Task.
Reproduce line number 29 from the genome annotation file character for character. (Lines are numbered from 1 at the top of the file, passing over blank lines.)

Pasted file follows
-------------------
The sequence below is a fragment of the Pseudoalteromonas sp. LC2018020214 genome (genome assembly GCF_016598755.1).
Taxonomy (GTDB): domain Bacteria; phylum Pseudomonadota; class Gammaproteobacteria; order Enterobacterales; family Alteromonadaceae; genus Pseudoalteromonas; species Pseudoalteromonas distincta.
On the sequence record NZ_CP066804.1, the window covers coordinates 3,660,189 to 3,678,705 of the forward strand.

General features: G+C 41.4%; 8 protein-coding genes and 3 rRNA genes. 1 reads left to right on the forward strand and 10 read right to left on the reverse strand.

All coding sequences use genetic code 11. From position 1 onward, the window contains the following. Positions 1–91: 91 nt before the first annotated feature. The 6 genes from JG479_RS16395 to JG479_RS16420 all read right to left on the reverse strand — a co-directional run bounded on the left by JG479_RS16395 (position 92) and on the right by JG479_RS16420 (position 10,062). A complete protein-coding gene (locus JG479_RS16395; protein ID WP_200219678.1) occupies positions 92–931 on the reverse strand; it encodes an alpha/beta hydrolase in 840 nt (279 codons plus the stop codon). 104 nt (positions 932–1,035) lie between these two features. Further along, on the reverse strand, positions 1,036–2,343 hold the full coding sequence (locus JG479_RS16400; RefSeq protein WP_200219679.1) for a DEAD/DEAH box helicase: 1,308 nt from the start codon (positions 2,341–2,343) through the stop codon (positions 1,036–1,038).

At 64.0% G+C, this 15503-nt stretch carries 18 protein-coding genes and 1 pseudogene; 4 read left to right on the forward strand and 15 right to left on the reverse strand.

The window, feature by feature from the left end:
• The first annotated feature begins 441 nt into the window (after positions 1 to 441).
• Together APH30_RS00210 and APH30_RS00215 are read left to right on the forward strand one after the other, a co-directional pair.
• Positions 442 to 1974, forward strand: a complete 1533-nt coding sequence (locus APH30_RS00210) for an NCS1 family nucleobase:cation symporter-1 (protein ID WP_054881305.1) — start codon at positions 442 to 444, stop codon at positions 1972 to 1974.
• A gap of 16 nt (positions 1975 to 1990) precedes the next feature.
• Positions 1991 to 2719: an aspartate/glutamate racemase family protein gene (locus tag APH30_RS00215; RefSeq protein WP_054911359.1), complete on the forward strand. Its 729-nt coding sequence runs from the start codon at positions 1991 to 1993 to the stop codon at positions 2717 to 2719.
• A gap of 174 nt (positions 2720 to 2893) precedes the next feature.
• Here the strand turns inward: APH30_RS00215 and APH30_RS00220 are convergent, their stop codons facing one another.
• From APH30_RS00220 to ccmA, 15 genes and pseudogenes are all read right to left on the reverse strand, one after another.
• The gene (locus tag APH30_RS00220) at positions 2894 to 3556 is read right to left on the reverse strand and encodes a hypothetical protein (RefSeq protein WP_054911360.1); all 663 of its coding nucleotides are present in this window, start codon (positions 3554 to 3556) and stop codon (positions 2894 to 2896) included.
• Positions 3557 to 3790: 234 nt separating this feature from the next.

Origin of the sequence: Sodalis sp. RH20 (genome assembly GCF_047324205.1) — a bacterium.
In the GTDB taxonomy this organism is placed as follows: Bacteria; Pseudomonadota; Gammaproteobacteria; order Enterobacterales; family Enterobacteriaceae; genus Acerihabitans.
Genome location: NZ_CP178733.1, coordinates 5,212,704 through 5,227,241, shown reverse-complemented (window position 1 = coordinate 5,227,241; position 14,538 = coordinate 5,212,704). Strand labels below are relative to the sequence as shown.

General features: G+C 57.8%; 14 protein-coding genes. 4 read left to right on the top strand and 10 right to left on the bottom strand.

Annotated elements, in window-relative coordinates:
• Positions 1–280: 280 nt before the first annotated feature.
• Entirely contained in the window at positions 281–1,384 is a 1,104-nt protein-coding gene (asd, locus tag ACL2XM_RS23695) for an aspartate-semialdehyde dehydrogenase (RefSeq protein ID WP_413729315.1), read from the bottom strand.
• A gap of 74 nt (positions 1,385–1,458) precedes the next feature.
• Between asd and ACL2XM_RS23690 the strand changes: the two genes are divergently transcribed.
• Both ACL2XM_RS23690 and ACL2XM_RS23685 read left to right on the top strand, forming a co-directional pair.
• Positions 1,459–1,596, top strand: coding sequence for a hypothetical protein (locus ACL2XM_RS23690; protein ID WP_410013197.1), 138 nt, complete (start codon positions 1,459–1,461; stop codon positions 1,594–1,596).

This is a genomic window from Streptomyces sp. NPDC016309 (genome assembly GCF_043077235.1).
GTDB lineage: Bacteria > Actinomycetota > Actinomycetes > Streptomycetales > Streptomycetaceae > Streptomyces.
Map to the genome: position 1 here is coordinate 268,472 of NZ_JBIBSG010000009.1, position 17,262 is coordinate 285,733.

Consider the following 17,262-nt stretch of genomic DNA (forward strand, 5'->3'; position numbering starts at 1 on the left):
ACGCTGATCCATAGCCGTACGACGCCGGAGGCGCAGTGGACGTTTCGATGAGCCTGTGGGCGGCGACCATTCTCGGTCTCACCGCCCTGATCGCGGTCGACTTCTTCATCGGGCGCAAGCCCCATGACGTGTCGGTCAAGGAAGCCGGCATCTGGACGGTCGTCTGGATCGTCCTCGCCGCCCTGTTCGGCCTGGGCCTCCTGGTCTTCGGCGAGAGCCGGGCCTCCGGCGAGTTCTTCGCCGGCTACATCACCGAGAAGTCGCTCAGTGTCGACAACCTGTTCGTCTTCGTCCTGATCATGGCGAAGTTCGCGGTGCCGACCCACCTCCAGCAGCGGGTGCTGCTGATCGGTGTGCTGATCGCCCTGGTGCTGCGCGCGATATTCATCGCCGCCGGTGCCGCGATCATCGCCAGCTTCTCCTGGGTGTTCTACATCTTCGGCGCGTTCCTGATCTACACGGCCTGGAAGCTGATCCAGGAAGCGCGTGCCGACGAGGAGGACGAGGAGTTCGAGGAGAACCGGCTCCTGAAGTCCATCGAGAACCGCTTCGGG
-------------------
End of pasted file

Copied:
This is a genomic window from Streptomyces sp. NPDC016309 (genome assembly GCF_043077235.1).